We were heading up into Colonia Libertad, the notorious barrio where illegals and coyotes gather every night to go into the canyons. Lawlessness has been the vogue in these hills for so long that police don't care to venture there at night. My guide said, “Watch out up here. These people are animals. They don’t give a shit about anything. If they catch us in a dead end, they’ll hit us with rocks. Stay with me and keep your mouth shut."

“Yes, sir," I said.

Apparently, a bus had run over a guy on a motorcycle. Someone had called it in to police headquarters, but nobody knew how long ago. When we got there, the twisted bike was lying in the dirt. It was a small Japanese machine. The bus had backed out of a blind drive, climbed over the bike and the rider, and continued backing out.

“You didn’t see him?” demanded the cop.

“No,” said the driver.

“You didn’t feel him?”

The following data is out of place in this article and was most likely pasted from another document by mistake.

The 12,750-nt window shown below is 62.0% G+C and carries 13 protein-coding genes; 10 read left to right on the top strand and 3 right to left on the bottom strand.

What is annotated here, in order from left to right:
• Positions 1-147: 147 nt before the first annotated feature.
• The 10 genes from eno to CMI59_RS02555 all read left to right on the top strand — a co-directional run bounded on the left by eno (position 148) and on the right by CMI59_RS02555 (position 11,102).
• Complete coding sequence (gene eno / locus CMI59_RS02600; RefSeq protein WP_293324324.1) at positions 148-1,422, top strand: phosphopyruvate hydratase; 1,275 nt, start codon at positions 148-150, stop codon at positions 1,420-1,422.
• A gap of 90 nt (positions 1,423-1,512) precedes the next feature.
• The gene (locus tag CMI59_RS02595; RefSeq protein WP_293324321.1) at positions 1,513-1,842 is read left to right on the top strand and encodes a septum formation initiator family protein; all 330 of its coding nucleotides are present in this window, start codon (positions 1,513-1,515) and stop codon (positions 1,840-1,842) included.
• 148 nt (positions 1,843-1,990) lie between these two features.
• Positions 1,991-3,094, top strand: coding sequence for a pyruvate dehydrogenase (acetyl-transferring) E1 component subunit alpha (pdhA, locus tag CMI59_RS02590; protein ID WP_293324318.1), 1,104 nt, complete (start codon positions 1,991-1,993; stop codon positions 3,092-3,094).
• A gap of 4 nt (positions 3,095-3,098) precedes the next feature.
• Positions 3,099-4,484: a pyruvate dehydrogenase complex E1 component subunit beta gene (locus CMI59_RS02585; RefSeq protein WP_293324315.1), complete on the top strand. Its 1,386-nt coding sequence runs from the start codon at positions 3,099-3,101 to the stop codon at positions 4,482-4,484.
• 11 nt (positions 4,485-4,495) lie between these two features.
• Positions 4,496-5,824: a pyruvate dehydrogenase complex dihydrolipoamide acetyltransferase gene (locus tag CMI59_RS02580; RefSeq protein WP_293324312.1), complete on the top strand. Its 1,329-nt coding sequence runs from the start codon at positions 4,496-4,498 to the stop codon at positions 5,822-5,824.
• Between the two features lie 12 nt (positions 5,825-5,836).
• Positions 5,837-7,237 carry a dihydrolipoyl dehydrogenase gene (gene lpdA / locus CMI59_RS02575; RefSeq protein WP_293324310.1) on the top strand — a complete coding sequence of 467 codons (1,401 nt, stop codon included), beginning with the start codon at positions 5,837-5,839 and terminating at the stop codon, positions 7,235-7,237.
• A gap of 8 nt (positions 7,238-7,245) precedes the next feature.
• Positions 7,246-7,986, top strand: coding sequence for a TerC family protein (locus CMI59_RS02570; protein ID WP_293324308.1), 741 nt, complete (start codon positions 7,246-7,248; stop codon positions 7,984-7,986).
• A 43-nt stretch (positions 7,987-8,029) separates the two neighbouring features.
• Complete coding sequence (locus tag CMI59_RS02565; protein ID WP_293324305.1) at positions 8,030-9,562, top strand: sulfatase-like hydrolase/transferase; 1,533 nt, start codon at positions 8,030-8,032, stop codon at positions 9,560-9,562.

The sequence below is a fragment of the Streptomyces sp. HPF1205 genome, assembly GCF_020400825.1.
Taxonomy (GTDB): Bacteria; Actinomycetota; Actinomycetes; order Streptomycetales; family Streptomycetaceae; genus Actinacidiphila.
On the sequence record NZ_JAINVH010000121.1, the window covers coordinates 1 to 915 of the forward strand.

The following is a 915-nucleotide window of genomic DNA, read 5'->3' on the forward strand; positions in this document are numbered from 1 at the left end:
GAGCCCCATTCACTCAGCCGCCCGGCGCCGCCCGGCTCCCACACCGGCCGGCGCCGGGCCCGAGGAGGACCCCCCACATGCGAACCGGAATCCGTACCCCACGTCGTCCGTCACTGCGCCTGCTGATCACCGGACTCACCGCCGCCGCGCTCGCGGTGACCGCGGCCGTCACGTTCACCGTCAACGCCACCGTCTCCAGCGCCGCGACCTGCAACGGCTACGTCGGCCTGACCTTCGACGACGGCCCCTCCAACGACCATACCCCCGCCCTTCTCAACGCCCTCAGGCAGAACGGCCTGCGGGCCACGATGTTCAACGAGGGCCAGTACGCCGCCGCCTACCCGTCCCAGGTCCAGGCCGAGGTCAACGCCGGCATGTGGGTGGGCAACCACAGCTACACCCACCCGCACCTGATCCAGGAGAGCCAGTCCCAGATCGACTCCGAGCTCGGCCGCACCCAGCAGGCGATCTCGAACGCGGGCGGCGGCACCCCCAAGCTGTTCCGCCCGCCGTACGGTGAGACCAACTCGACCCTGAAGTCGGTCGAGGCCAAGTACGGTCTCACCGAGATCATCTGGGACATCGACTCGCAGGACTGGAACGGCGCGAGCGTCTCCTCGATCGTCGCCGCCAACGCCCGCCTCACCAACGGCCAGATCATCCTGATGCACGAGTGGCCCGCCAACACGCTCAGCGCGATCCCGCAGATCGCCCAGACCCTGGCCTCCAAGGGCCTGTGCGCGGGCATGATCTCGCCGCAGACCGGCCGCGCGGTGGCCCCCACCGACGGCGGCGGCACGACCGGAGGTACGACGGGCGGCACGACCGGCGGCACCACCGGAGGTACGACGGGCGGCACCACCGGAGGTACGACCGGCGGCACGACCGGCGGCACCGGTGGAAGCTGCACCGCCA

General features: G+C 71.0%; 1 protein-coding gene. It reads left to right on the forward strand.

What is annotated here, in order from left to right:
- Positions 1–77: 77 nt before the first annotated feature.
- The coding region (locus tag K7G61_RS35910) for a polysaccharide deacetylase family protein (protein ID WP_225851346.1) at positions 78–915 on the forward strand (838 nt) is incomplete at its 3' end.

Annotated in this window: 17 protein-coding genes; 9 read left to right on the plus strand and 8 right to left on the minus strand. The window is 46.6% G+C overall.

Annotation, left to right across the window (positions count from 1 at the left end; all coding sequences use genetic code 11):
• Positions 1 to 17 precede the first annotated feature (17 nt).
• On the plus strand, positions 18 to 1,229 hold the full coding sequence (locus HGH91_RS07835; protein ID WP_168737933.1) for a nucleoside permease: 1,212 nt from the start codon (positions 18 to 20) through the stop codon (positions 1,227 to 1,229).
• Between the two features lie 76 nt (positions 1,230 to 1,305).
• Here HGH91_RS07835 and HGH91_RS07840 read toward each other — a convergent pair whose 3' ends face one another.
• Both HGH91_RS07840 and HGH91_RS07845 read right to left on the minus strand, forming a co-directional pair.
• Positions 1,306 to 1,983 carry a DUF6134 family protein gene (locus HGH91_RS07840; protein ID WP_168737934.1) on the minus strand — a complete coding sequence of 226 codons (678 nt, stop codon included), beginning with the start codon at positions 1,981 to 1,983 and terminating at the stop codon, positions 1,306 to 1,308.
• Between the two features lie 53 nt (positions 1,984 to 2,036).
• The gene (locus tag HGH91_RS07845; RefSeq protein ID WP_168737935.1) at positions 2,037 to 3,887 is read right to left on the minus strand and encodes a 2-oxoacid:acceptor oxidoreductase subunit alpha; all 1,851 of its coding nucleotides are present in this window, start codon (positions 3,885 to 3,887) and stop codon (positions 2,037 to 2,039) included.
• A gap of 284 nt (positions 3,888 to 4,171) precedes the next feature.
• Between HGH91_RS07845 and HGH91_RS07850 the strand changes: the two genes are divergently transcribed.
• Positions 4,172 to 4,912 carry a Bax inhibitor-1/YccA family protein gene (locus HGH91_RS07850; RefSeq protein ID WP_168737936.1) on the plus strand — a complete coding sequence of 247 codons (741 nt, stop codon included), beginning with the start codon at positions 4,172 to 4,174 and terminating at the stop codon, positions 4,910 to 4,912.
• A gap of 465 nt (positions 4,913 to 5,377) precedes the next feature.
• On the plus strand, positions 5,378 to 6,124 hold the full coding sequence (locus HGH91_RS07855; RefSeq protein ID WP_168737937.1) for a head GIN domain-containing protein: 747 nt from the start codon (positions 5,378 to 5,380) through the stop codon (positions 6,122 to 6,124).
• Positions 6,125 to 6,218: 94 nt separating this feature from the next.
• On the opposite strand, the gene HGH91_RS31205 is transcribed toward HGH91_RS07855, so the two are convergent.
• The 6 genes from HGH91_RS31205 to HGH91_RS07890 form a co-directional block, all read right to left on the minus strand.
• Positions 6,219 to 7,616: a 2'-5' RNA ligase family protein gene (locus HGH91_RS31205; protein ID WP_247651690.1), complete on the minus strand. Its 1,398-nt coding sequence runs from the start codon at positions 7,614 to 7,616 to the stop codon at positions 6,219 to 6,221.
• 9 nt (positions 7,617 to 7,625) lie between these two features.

The cop rubbed his face, looked around.

“Where’s the cyclist?”

Everybody shrugged.

“Is he dead?”

Shrugs. “Maybe.” “No” “I don’t know."

Mud around the crushed bike could have been blood. Then again, it could have been oil or gas or urine.

“Did an ambulance take him?” “No,” said the bus driver. Then, “A car. One of the neighbors.” Clearly angry by now, the cop took his name and address.

“We’ll be coming for you,” he said, ominously.

The driver’s eyebrows shot up in alarm, but before the cop could be reasoned with, he was back in his car. On the hill, cholos were yelling slang insults at him. “Hey, chota [a nickname for cop], fuck you!” Grimly, he backed out and floored it, pelting the crowd with gravel. They skipped and danced in his cloud of dust.